Giveaway! You don't have to take my word for it. Try them out for yourself! Wild Alice sent us more bars than we needed for the review, so we're passing them along to you. Send me an email, and include "Wild Alice Bars" in the subject line. Entries will run through midnight Sunday, and we'll announce the winner at the beginning of next week. The winner will receive 2 bars of each flavor (4 bars total). Good luck!

- Pete

Wednesday, August 25, 2010

Product Review: Bakery on Main

Fiber Power Triple Berry Granola

Bakery on Main, based in Glastonbury, CT, is a natural foods company offering basically two types of gluten-free products: loose granola, and granola bars. They're made in a dedicated gluten-free facility, with gluten-free ingredients, and are in-house tested for gluten. All good things.

The products are now available in most states, and the website has a convenient store locator so you can find a retailer near you.

Granola Bars

The granola bars are made from a base of rice (rice syrup, crisp rice, rice flour), corn, soy and a variety of seeds (sunflower, sesame, flax). They come in three flavors: peanut butter chocolate chip, extreme trail mix, and cranberry maple nut.

On the average, the bars are quite tasty. They're chewy (though sometimes a little sticky to hold in your hand sans wrapper), and have a nice blend of flavors. But, the individual varieties themselves lack uniqueness. All three granola bar flavors pretty much taste like the same thing. For the peanut butter chocolate chip, both the peanut and chocolate flavors are too subtle. The cranberry maple nut sometimes tastes a bit like cranberry, but tastes nothing like maple (and in fact, maple is not even listed on the ingredients). And the extreme trail mix tastes most like sunflower seeds. In fact, for all three flavors, the seeds - and especially the sunflower seeds - came through strongest.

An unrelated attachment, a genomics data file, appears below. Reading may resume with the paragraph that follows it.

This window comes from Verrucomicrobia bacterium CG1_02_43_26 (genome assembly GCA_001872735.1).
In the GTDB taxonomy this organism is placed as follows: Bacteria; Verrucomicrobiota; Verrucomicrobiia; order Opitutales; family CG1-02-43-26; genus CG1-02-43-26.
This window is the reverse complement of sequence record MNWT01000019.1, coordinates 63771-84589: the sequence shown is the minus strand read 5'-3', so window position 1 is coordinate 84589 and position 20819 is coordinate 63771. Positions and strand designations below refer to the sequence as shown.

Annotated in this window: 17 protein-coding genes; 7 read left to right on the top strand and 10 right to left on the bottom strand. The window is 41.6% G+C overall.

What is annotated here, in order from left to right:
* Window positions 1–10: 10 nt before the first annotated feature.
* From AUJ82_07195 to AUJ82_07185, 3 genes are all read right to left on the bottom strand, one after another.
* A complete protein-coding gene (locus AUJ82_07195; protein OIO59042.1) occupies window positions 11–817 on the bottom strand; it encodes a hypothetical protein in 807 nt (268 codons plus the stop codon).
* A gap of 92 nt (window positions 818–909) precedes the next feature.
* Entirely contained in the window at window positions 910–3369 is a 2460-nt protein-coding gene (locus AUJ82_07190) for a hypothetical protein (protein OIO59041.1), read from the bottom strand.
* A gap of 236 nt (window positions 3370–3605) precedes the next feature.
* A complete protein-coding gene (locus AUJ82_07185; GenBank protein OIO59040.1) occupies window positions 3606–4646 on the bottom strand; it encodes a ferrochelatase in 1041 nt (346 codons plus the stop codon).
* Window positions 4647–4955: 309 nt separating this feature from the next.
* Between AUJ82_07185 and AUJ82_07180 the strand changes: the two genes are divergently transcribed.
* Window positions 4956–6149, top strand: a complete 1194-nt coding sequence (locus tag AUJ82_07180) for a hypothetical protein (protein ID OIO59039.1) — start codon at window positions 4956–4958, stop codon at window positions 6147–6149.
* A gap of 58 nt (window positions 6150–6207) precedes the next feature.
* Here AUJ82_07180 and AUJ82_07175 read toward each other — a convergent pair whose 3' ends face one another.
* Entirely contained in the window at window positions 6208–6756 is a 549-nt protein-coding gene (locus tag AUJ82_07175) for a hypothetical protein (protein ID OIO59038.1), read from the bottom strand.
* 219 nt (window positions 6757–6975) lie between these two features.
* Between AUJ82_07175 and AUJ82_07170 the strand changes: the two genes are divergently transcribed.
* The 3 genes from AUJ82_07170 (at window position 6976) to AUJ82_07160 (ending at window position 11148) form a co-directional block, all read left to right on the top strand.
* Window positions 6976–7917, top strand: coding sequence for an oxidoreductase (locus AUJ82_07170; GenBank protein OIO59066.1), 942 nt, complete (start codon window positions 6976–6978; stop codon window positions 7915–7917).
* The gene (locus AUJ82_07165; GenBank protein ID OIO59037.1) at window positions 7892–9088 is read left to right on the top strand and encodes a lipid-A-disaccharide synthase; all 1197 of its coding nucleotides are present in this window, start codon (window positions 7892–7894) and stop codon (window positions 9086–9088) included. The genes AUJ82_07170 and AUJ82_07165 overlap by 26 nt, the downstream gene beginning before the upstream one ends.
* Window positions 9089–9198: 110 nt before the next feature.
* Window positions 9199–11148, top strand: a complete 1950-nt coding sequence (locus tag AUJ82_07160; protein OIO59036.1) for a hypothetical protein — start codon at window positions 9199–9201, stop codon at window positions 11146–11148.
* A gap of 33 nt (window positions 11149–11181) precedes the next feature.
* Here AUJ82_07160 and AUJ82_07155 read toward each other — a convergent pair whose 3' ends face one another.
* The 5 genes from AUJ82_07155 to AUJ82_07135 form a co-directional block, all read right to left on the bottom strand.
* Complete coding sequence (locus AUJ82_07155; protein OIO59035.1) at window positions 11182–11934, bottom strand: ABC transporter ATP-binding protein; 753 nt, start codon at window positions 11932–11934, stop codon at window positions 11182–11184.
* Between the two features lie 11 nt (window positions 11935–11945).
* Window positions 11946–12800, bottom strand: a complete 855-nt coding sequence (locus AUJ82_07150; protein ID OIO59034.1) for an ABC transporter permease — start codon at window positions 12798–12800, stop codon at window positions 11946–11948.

Again, the granola bars don't taste bad. In fact, they're quite good. But don't set your expectations based on the flavor listed on the wrapper.

Extreme Fruit & Nut Granola

Loose Granola

The story is much the same for the granola, which tastes like a drier, crunchier, loose version of the bars. The one standout is the Fiber Power Triple Berry Granola, which stands apart from every other granola and granola bar we tasted. It has nice berry flavor, and the use of GF oats make the base for this one different than the others. Even so, it's a bit too dry and cake-y in the mouth for my taste, and I most enjoyed it coupled with a tall glass of water to wash it down.

Bottom line: Bakery on Main offers up tasty options for both loose and bar-form gluten-free granola. Sure, the flavors all taste relatively the same. But don't sweat it. At least this way, if your local supermarket is out of one flavor, you know you can go with another without deviating too much from what you already know and like!

- Pete

Tuesday, January 12, 2010

Product Review: Bora Bora Organic Foods

Back before Thanksgiving Kelli and I received a "care package" from the nice people over at Bora Bora Organic Foods, whose US office is right here in Colorado. They are the makers of a line of nutrition bars. These puppies are (hang on tight...it's a long list) gluten-free, organic, refined sugar free, non-GMO, vegan, and kosher. By virtue of the fact that they're vegan they're also dairy-free. And as best as I can tell, the bars are also largely a raw product, comprised of nuts, seeds, and fruit (using either agave nectar, honey, or brown rice syrup as a sticky binder and natural sweetener).

At present Bora Bora offers seven flavors (falling under one of three categories: energy, superfood, or antioxidant), with three more flavors in the works. The flavors range from exotic (Brazil Nut Almond, Mango Macadamia) to the domestic (Blueberry Flax, Sesame Cranberry). All of the official flavor names work in some kind of Bora Bora reference (Tribal, Volcanic, Tropical, Tiki) which feels a bit contrived to me. Just tell me the flavor... I don't need the extra flair of the sexy name.